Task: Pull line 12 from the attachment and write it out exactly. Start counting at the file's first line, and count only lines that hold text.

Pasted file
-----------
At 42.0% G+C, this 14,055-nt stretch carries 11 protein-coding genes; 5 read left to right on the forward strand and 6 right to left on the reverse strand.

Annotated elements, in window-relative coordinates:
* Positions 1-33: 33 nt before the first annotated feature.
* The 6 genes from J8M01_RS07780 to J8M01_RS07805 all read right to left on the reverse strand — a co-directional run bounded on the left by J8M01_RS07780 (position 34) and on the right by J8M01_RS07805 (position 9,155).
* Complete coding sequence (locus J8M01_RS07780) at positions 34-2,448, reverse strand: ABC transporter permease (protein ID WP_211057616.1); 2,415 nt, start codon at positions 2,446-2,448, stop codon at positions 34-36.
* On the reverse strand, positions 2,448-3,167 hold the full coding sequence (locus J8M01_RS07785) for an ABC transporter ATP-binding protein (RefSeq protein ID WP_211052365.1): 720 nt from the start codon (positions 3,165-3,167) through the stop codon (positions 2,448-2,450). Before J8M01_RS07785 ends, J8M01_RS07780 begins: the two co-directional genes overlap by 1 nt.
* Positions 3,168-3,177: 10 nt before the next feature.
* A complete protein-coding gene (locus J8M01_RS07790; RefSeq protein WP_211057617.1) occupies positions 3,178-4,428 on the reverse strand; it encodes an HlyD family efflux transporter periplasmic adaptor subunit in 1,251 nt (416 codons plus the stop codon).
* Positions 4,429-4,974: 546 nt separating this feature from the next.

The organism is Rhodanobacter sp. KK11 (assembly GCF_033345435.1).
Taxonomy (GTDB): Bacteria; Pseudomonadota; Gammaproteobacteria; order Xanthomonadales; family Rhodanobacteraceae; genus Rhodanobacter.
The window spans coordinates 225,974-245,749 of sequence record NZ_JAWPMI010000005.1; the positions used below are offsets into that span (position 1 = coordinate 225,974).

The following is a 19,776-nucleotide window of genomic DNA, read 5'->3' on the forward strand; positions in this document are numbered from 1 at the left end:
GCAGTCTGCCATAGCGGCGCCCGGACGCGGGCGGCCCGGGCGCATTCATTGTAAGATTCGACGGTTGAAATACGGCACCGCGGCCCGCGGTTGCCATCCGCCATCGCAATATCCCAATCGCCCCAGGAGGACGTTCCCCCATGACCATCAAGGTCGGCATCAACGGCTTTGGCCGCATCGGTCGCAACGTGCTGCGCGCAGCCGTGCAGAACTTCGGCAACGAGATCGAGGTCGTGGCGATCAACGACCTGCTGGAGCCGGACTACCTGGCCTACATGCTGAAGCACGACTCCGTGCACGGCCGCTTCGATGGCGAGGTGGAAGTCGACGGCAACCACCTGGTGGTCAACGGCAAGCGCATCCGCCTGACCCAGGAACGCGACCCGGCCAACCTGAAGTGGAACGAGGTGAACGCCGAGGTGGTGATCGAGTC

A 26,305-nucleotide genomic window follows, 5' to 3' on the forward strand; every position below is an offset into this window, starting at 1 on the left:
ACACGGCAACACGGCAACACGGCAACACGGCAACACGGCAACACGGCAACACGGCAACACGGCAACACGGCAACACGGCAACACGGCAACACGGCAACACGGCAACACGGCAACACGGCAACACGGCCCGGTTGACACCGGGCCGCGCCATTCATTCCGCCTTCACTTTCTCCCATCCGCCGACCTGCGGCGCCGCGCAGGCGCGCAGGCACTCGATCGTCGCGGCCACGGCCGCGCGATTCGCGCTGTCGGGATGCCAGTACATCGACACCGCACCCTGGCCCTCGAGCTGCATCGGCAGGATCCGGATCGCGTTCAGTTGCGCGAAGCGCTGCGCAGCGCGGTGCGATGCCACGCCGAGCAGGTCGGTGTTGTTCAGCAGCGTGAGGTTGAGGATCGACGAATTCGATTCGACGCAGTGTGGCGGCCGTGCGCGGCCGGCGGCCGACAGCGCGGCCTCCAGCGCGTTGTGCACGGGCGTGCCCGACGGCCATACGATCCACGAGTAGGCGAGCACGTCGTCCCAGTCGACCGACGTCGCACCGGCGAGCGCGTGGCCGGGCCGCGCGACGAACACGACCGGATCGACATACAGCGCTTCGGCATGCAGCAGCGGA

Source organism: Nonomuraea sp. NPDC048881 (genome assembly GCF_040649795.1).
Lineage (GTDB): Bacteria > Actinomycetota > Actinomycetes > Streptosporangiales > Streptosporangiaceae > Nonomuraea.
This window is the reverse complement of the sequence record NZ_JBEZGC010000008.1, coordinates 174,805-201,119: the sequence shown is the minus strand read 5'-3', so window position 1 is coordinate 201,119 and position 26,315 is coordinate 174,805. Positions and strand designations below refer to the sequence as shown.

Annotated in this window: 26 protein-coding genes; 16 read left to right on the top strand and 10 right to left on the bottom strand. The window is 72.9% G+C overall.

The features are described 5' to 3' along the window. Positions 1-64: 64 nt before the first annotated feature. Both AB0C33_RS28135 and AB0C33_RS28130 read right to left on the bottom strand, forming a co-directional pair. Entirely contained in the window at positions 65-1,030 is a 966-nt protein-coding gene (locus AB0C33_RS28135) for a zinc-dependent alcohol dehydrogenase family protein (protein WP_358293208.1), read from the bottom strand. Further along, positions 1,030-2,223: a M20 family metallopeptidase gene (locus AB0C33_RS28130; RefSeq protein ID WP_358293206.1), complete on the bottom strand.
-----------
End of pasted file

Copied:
The window spans coordinates 225,974-245,749 of sequence record NZ_JAWPMI010000005.1; the positions used below are offsets into that span (position 1 = coordinate 225,974).